Slain gay rights activist Harvey Milk will get a special day of recognition in California, making him only the second person in state history _ in addition to conservationist John Muir _ to gain such a designation.
Gov. Arnold Schwarzenegger's signing of the bill establishing "Harvey Milk Day" each May 22, Milk's birthday, was announced Monday.
The Republican governor vetoed similar legislation a year ago. In the interim, Milk was posthumously awarded the Presidential Medal of Freedom in August and was the subject of a movie for which Sean Penn won the Academy Award for best actor.
Penn spoke out in favor of the bill last spring, saying he didn't want to insult Schwarzenegger's intelligence by assuming the governor would again oppose creating Harvey Milk Day.
"He has become much more of a symbol of the gay community than he was a year ago because of those things," Schwarzenegger spokesman Aaron McLear said. "That made the difference from last year: he's really come to symbolize the gay community in California."
In his veto message a year ago, the Republican governor said Milk should be honored locally by those who were most impacted by his contributions. He did not write a signing message this year saying why he flip-flopped.
Milk was a leader in the gay rights movement who was elected to the San Francisco Board of Supervisors in 1977. The bill said he was the nation's first openly gay man elected to public office in a major U.S. city.
A year later, Milk played a prominent role in defeat of the so-called Briggs Initiative, a ballot proposition that would have prevented gays and lesbians from teaching in the state's public schools.
In November 1978, a few weeks after the election, he and Mayor George Moscone were assassinated at City Hall by former supervisor Dan White, who had resigned his seat but wanted it back.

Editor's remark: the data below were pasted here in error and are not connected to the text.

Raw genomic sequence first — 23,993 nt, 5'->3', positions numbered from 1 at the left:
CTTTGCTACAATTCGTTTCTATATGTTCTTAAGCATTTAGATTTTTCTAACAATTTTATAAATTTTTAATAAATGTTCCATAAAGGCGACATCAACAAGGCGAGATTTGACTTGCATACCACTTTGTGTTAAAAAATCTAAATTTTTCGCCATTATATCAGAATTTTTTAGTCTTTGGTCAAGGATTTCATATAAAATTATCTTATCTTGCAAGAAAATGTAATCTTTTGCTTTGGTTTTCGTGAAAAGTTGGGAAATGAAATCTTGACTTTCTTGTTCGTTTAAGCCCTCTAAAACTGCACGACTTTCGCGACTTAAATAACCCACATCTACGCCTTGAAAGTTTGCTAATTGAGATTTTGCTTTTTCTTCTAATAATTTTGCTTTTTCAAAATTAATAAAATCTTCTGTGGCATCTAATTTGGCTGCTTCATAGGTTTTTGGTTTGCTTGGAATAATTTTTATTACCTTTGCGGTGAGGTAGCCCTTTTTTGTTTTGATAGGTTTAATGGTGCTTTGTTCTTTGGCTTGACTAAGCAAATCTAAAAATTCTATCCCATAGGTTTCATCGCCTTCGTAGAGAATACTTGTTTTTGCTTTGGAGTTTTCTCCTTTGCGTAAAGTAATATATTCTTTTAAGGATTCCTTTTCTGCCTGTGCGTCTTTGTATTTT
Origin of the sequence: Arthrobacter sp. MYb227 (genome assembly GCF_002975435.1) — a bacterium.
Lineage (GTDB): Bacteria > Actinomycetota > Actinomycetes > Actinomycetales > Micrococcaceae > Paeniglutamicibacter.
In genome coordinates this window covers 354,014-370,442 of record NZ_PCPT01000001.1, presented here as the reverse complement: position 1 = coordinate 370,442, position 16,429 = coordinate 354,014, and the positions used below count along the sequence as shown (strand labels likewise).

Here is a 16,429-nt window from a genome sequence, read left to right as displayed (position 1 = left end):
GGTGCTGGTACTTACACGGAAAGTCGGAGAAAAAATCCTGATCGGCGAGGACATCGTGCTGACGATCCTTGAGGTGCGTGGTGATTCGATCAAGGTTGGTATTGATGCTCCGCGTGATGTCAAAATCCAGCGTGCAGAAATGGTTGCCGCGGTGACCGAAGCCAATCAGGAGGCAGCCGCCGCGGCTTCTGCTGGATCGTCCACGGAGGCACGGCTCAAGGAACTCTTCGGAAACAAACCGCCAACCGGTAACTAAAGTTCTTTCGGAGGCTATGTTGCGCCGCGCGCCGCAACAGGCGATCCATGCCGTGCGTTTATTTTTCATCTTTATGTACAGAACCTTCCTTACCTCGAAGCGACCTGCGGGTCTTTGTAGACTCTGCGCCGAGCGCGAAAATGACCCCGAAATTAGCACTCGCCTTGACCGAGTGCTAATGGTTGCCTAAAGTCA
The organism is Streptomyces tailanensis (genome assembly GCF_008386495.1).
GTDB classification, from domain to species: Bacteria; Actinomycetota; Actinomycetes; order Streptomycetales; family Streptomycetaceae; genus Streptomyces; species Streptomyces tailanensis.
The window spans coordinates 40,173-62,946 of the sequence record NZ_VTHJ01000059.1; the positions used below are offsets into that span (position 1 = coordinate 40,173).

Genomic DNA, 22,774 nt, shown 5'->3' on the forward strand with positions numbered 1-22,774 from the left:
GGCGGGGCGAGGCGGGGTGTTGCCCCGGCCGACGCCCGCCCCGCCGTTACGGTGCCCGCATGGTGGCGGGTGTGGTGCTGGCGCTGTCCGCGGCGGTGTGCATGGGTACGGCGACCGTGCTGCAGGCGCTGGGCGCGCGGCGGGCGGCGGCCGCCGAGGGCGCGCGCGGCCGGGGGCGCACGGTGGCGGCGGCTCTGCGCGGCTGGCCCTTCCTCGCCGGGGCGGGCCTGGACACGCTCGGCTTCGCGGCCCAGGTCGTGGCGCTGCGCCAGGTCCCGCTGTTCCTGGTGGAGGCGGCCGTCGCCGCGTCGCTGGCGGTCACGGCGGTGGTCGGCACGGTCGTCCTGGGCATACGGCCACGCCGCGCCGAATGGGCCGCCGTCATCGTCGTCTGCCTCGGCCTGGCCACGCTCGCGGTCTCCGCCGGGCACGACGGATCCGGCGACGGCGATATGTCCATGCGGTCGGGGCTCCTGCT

White was angry at Moscone for refusing his request and at Milk because he had been among those lobbying the mayor against reappointing White.
"Harvey Milk Day" will not be a formal state holiday, so government employees will not be given the day off. The bill instead calls for the day to be observed by public schools as a day of special significance. Teachers will be encouraged to conduct exercises recalling Milk's life and contributions to the state.
State Sen. Mark Leno, D-San Francisco, who wrote the bill, said Milk was a human rights leader in the same way Cesar Chavez championed Hispanic farmworkers and the Rev. Martin Luther King Jr. sought equal treatment for blacks.
"Harvey's work was not only about the respect and dignity and validation of the LGBT (lesbian, gay, bisexual and transgender) community, but for all human life. That's why I think he ranks among the other world-renown human rights leaders," he said.
Leno said he would support making Milk's birthday a formal holiday but conceded the state can't afford it because it would require overtime payments to thousands of state workers.
Randy Thomasson, president of SaveCalifornia.com, said he was appalled by the governor's decision.
"Sadly, children in public schools will now have even more in-your-face, homosexual-bisexual-transsexual indoctrination," Thomasson said in a statement.
Leno responded by saying opponents of his bill "wish to lock the fact of LGBT Californians into a dark closet of the 20th century."
"The rest of the state is moving forward," he said.
"Harvey Milk Day" is California's fifth day of significance. The others are the Day of the Teacher, John Muir Day, California Poppy Day and Welcome Home Vietnam Veterans Day. Muir was instrumental in establishing Yosemite National Park and starting the Sierra Club.
McLear said Schwarzenegger is open to adding days of special significance for other influential Californians if lawmakers send him the bills.
"There's no threshold," McLear said. "He just weighs evry bill on its merits."